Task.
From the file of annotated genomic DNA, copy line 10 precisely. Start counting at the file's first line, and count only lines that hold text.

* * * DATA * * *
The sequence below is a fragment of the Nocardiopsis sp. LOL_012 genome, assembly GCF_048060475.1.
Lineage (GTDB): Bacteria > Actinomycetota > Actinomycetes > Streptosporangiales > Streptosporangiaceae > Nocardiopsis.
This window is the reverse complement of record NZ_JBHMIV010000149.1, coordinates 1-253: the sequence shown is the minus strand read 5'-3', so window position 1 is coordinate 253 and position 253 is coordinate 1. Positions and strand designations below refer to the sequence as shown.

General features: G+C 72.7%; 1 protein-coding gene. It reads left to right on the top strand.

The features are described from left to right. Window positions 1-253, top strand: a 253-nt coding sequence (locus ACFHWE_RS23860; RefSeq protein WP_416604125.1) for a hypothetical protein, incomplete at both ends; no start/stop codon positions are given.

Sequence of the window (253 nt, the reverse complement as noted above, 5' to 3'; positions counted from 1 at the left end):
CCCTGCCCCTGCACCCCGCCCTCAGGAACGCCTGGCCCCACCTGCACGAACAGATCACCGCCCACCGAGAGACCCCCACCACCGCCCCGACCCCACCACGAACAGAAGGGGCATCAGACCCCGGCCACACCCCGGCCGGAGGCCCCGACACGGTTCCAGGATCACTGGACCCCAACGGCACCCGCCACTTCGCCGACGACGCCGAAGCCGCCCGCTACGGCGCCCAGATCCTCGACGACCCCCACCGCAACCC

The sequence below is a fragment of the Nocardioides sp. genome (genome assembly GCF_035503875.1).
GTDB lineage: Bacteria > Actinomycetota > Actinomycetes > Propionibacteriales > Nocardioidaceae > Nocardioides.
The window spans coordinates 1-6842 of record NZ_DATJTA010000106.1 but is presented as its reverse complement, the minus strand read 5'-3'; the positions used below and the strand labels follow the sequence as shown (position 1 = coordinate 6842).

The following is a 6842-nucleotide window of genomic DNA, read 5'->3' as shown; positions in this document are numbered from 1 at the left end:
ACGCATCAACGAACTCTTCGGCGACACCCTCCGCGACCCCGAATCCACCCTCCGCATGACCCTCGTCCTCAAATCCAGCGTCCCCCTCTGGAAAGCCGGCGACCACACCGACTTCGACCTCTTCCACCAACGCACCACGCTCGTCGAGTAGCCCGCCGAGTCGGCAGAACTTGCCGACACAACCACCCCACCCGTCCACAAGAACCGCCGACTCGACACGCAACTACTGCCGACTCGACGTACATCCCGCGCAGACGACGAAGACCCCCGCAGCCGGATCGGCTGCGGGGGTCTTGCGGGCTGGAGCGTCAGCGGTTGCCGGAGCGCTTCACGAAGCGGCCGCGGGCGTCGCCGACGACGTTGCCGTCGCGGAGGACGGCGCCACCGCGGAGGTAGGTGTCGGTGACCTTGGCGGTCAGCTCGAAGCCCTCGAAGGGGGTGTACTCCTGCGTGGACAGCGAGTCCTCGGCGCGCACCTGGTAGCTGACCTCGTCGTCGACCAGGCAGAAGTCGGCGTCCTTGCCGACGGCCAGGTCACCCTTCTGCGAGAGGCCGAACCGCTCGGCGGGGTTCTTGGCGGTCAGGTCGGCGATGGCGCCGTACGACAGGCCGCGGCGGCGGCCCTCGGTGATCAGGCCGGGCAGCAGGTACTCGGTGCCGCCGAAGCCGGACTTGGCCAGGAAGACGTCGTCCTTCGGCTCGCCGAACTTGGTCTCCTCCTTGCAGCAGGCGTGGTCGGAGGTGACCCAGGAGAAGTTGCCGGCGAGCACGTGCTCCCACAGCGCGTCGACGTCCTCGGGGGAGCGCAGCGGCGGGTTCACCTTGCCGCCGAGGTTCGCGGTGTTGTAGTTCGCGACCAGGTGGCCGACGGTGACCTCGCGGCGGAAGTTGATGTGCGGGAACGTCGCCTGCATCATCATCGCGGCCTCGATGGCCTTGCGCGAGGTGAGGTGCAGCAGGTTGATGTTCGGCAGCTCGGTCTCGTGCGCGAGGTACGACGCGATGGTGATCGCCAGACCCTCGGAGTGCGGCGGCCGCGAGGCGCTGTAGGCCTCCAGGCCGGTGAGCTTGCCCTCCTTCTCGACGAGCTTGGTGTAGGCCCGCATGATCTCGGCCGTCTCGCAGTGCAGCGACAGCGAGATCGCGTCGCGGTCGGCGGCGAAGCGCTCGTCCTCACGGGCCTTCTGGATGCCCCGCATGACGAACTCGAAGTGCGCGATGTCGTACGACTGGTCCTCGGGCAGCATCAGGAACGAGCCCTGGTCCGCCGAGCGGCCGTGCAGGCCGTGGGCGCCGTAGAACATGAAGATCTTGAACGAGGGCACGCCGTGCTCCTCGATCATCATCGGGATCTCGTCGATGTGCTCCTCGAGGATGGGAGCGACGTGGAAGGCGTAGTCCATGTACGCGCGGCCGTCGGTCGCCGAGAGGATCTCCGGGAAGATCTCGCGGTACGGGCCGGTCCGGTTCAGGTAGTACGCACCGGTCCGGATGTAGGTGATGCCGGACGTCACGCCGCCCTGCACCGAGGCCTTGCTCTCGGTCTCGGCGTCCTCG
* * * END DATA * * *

The window spans coordinates 1-6842 of record NZ_DATJTA010000106.1 but is presented as its reverse complement, the minus strand read 5'-3'; the positions used below and the strand labels follow the sequence as shown (position 1 = coordinate 6842).